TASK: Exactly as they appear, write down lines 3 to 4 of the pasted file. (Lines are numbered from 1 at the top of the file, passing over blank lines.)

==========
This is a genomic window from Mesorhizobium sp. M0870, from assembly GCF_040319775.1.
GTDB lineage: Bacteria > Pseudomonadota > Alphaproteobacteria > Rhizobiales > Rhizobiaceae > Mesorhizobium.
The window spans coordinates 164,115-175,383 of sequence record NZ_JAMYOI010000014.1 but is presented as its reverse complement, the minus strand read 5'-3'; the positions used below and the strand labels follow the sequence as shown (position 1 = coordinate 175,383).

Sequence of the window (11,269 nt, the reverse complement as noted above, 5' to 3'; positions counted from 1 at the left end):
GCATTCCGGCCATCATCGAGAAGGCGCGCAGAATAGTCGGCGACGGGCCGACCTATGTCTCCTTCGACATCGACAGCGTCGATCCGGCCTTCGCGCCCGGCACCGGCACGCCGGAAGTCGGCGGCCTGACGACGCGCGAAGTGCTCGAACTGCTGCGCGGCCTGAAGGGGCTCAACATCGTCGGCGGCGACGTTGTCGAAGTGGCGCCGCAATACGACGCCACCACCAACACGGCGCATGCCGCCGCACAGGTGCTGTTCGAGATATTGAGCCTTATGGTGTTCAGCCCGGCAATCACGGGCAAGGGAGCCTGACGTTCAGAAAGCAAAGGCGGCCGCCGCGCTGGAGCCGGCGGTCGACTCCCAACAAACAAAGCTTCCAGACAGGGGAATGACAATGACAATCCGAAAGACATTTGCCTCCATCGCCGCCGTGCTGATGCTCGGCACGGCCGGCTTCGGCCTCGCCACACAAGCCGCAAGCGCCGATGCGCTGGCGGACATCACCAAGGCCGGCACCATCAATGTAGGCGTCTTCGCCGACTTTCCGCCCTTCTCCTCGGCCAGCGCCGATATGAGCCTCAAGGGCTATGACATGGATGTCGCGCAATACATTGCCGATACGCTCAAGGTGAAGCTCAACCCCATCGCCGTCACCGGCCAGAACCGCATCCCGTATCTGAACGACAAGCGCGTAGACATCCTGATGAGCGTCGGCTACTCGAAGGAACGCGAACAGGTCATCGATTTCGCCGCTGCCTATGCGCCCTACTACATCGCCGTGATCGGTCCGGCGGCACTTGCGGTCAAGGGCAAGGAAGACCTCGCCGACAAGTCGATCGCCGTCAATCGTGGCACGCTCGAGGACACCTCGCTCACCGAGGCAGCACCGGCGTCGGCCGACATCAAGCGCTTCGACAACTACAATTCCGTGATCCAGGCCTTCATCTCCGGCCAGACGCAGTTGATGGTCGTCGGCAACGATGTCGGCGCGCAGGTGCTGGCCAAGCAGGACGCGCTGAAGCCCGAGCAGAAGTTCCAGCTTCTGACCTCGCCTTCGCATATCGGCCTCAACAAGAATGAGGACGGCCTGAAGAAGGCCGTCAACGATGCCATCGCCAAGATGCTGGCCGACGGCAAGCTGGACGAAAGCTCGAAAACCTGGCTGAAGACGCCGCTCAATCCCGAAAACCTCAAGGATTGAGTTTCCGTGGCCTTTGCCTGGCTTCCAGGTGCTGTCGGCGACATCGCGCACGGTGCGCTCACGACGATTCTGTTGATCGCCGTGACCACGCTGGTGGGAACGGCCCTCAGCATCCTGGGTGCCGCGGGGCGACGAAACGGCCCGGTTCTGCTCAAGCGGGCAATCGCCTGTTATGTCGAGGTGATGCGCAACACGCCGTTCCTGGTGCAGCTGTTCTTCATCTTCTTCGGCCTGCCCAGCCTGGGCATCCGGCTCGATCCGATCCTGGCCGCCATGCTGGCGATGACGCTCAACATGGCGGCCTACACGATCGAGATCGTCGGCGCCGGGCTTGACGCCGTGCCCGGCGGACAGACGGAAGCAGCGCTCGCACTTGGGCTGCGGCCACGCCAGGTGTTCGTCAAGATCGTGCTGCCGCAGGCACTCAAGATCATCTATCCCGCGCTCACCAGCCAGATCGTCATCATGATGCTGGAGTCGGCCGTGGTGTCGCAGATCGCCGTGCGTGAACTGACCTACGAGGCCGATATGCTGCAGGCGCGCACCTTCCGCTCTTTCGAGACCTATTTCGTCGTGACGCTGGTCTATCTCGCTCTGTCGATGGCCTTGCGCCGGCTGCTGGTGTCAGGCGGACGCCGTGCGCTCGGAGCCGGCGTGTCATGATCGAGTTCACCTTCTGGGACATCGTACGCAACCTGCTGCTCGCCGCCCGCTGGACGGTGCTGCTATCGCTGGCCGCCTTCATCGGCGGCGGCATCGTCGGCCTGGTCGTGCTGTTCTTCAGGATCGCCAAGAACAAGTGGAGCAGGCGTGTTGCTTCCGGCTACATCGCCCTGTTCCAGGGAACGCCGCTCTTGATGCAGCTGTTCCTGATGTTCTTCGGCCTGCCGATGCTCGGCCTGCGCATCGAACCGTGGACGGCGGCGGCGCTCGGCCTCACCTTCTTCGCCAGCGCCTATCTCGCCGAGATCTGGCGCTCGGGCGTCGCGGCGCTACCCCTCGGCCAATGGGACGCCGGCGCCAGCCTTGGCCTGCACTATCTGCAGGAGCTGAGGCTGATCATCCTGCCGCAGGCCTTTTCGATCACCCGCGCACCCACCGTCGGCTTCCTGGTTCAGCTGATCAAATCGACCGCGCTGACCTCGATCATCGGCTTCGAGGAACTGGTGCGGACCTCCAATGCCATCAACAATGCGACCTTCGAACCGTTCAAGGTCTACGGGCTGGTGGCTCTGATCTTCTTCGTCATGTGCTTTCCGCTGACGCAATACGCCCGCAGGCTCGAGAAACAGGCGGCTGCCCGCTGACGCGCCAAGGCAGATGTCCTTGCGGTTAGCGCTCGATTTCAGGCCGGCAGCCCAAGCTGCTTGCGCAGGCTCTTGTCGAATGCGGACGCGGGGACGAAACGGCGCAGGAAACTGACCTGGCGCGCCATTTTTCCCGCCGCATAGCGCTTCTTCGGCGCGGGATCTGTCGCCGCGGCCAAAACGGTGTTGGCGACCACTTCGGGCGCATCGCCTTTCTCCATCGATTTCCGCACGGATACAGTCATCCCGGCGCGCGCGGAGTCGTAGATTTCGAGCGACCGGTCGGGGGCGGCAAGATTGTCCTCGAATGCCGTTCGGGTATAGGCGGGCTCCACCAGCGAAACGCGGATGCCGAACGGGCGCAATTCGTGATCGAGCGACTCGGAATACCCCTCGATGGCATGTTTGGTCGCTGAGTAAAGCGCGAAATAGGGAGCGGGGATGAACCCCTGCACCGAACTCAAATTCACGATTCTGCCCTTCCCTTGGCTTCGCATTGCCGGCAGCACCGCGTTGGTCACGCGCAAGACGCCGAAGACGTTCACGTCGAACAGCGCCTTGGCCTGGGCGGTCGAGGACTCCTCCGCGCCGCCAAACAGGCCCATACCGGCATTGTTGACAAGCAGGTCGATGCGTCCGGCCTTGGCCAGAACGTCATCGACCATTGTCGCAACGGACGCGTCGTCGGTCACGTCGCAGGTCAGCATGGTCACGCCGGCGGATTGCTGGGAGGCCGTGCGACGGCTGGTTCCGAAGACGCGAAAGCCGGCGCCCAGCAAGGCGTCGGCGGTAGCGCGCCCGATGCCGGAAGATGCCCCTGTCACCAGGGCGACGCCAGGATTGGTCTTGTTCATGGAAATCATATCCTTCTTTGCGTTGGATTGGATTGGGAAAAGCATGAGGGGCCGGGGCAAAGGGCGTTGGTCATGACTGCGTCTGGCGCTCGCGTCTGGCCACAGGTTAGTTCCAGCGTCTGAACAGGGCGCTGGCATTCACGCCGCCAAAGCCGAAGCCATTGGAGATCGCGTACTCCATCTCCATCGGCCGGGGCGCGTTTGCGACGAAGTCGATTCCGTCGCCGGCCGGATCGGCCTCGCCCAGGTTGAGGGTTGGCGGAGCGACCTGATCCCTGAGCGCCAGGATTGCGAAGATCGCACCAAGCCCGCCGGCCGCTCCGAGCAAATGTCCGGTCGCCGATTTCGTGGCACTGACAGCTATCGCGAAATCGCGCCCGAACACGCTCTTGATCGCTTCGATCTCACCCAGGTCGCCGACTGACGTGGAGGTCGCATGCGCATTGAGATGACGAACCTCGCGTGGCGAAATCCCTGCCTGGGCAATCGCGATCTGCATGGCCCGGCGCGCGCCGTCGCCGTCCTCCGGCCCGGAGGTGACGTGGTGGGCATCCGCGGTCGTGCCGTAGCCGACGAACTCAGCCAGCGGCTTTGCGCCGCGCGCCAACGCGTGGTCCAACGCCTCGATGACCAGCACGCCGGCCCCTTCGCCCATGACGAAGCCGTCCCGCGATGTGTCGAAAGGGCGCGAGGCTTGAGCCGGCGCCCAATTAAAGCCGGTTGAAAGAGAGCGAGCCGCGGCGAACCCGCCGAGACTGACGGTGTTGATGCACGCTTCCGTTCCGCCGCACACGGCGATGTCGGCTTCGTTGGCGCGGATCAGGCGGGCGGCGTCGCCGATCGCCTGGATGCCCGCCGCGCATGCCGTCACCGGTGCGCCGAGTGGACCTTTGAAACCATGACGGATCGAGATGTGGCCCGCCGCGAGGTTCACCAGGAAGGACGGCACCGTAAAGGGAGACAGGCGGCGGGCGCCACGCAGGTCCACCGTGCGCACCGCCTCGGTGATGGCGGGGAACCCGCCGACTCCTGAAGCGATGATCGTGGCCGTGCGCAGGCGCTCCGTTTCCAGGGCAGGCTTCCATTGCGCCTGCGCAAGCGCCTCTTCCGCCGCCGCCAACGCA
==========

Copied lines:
The window spans coordinates 164,115-175,383 of sequence record NZ_JAMYOI010000014.1 but is presented as its reverse complement, the minus strand read 5'-3'; the positions used below and the strand labels follow the sequence as shown (position 1 = coordinate 175,383).

Sequence of the window (11,269 nt, the reverse complement as noted above, 5' to 3'; positions counted from 1 at the left end):